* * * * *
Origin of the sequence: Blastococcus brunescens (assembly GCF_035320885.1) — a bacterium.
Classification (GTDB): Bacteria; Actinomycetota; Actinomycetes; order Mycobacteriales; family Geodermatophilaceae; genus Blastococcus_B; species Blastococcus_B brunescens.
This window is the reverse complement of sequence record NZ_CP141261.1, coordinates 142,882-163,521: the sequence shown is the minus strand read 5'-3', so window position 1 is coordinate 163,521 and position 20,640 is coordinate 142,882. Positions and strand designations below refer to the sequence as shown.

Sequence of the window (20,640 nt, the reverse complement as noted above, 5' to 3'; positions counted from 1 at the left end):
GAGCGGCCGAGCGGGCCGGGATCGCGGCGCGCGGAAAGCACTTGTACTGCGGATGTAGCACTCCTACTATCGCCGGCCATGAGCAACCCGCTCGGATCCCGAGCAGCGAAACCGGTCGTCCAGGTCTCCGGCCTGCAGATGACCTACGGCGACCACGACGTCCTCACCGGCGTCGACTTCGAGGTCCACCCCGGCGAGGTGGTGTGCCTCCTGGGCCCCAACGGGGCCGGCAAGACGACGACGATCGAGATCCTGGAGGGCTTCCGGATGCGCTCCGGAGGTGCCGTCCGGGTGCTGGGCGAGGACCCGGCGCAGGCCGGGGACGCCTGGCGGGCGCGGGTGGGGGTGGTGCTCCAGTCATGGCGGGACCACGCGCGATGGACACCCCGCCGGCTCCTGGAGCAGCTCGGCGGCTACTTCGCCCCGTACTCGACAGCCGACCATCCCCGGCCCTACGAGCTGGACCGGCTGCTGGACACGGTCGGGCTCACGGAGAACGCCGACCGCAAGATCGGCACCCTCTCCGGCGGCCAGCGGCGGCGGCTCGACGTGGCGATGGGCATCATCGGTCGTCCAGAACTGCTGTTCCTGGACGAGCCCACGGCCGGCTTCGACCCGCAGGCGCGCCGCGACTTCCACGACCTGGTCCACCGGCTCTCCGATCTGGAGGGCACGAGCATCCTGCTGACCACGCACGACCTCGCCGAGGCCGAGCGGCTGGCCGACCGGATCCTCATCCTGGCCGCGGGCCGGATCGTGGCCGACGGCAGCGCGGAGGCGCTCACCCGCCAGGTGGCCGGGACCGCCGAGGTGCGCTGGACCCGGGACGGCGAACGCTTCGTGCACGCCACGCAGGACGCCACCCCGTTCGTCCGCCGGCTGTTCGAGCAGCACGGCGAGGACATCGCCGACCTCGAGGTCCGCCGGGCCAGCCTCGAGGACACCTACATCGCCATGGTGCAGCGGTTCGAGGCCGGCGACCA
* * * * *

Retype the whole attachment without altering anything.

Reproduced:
Origin of the sequence: Blastococcus brunescens (assembly GCF_035320885.1) — a bacterium.
Classification (GTDB): Bacteria; Actinomycetota; Actinomycetes; order Mycobacteriales; family Geodermatophilaceae; genus Blastococcus_B; species Blastococcus_B brunescens.
This window is the reverse complement of sequence record NZ_CP141261.1, coordinates 142,882-163,521: the sequence shown is the minus strand read 5'-3', so window position 1 is coordinate 163,521 and position 20,640 is coordinate 142,882. Positions and strand designations below refer to the sequence as shown.

Sequence of the window (20,640 nt, the reverse complement as noted above, 5' to 3'; positions counted from 1 at the left end):
GAGCGGCCGAGCGGGCCGGGATCGCGGCGCGCGGAAAGCACTTGTACTGCGGATGTAGCACTCCTACTATCGCCGGCCATGAGCAACCCGCTCGGATCCCGAGCAGCGAAACCGGTCGTCCAGGTCTCCGGCCTGCAGATGACCTACGGCGACCACGACGTCCTCACCGGCGTCGACTTCGAGGTCCACCCCGGCGAGGTGGTGTGCCTCCTGGGCCCCAACGGGGCCGGCAAGACGACGACGATCGAGATCCTGGAGGGCTTCCGGATGCGCTCCGGAGGTGCCGTCCGGGTGCTGGGCGAGGACCCGGCGCAGGCCGGGGACGCCTGGCGGGCGCGGGTGGGGGTGGTGCTCCAGTCATGGCGGGACCACGCGCGATGGACACCCCGCCGGCTCCTGGAGCAGCTCGGCGGCTACTTCGCCCCGTACTCGACAGCCGACCATCCCCGGCCCTACGAGCTGGACCGGCTGCTGGACACGGTCGGGCTCACGGAGAACGCCGACCGCAAGATCGGCACCCTCTCCGGCGGCCAGCGGCGGCGGCTCGACGTGGCGATGGGCATCATCGGTCGTCCAGAACTGCTGTTCCTGGACGAGCCCACGGCCGGCTTCGACCCGCAGGCGCGCCGCGACTTCCACGACCTGGTCCACCGGCTCTCCGATCTGGAGGGCACGAGCATCCTGCTGACCACGCACGACCTCGCCGAGGCCGAGCGGCTGGCCGACCGGATCCTCATCCTGGCCGCGGGCCGGATCGTGGCCGACGGCAGCGCGGAGGCGCTCACCCGCCAGGTGGCCGGGACCGCCGAGGTGCGCTGGACCCGGGACGGCGAACGCTTCGTGCACGCCACGCAGGACGCCACCCCGTTCGTCCGCCGGCTGTTCGAGCAGCACGGCGAGGACATCGCCGACCTCGAGGTCCGCCGGGCCAGCCTCGAGGACACCTACATCGCCATGGTGCAGCGGTTCGAGGCCGGCGACCA